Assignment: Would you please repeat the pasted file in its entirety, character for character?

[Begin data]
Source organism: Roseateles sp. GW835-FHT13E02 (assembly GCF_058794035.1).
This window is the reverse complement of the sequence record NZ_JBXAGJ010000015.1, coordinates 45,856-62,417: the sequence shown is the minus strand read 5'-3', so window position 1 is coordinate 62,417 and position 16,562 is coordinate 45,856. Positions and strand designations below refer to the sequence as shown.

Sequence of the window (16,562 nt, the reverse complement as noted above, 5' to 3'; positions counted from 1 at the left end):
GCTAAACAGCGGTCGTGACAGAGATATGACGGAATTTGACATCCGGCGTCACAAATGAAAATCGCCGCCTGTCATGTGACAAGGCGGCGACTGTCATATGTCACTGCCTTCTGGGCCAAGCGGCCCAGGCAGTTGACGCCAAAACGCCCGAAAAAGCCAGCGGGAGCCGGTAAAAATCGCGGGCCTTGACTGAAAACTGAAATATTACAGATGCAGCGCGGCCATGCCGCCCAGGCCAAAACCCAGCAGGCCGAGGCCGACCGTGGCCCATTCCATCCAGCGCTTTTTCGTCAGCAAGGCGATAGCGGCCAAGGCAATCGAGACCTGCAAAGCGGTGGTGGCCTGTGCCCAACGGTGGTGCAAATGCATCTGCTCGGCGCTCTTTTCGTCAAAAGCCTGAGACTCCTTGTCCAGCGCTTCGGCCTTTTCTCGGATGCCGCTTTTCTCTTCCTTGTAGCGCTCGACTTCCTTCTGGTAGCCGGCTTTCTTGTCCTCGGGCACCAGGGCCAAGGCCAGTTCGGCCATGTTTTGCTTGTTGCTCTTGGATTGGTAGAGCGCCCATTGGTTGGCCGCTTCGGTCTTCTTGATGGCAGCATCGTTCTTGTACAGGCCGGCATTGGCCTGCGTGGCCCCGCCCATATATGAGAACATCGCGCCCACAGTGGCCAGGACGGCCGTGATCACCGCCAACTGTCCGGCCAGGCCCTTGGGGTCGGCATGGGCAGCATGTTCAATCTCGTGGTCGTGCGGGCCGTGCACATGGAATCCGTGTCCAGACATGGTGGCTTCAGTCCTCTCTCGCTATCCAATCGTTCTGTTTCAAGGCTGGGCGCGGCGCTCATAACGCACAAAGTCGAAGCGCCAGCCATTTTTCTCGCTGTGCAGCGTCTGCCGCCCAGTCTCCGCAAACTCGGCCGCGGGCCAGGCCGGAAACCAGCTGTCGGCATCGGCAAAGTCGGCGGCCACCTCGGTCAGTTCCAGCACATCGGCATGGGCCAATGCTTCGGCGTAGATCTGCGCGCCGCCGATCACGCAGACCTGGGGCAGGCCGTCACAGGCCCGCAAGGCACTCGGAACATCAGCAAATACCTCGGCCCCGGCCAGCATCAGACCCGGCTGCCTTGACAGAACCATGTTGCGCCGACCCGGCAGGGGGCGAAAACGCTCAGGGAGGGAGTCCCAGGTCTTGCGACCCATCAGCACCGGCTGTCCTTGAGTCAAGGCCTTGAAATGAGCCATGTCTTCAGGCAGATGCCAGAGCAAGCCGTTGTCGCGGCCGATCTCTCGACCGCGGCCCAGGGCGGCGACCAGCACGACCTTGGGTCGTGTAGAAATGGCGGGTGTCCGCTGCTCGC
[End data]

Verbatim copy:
Source organism: Roseateles sp. GW835-FHT13E02 (assembly GCF_058794035.1).
This window is the reverse complement of the sequence record NZ_JBXAGJ010000015.1, coordinates 45,856-62,417: the sequence shown is the minus strand read 5'-3', so window position 1 is coordinate 62,417 and position 16,562 is coordinate 45,856. Positions and strand designations below refer to the sequence as shown.

Sequence of the window (16,562 nt, the reverse complement as noted above, 5' to 3'; positions counted from 1 at the left end):
GCTAAACAGCGGTCGTGACAGAGATATGACGGAATTTGACATCCGGCGTCACAAATGAAAATCGCCGCCTGTCATGTGACAAGGCGGCGACTGTCATATGTCACTGCCTTCTGGGCCAAGCGGCCCAGGCAGTTGACGCCAAAACGCCCGAAAAAGCCAGCGGGAGCCGGTAAAAATCGCGGGCCTTGACTGAAAACTGAAATATTACAGATGCAGCGCGGCCATGCCGCCCAGGCCAAAACCCAGCAGGCCGAGGCCGACCGTGGCCCATTCCATCCAGCGCTTTTTCGTCAGCAAGGCGATAGCGGCCAAGGCAATCGAGACCTGCAAAGCGGTGGTGGCCTGTGCCCAACGGTGGTGCAAATGCATCTGCTCGGCGCTCTTTTCGTCAAAAGCCTGAGACTCCTTGTCCAGCGCTTCGGCCTTTTCTCGGATGCCGCTTTTCTCTTCCTTGTAGCGCTCGACTTCCTTCTGGTAGCCGGCTTTCTTGTCCTCGGGCACCAGGGCCAAGGCCAGTTCGGCCATGTTTTGCTTGTTGCTCTTGGATTGGTAGAGCGCCCATTGGTTGGCCGCTTCGGTCTTCTTGATGGCAGCATCGTTCTTGTACAGGCCGGCATTGGCCTGCGTGGCCCCGCCCATATATGAGAACATCGCGCCCACAGTGGCCAGGACGGCCGTGATCACCGCCAACTGTCCGGCCAGGCCCTTGGGGTCGGCATGGGCAGCATGTTCAATCTCGTGGTCGTGCGGGCCGTGCACATGGAATCCGTGTCCAGACATGGTGGCTTCAGTCCTCTCTCGCTATCCAATCGTTCTGTTTCAAGGCTGGGCGCGGCGCTCATAACGCACAAAGTCGAAGCGCCAGCCATTTTTCTCGCTGTGCAGCGTCTGCCGCCCAGTCTCCGCAAACTCGGCCGCGGGCCAGGCCGGAAACCAGCTGTCGGCATCGGCAAAGTCGGCGGCCACCTCGGTCAGTTCCAGCACATCGGCATGGGCCAATGCTTCGGCGTAGATCTGCGCGCCGCCGATCACGCAGACCTGGGGCAGGCCGTCACAGGCCCGCAAGGCACTCGGAACATCAGCAAATACCTCGGCCCCGGCCAGCATCAGACCCGGCTGCCTTGACAGAACCATGTTGCGCCGACCCGGCAGGGGGCGAAAACGCTCAGGGAGGGAGTCCCAGGTCTTGCGACCCATCAGCACCGGCTGTCCTTGAGTCAAGGCCTTGAAATGAGCCATGTCTTCAGGCAGATGCCAGAGCAAGCCGTTGTCGCGGCCGATCTCTCGACCGCGGCCCAGGGCGGCGACCAGCACGACCTTGGGTCGTGTAGAAATGGCGGGTGTCCGCTGCTCGC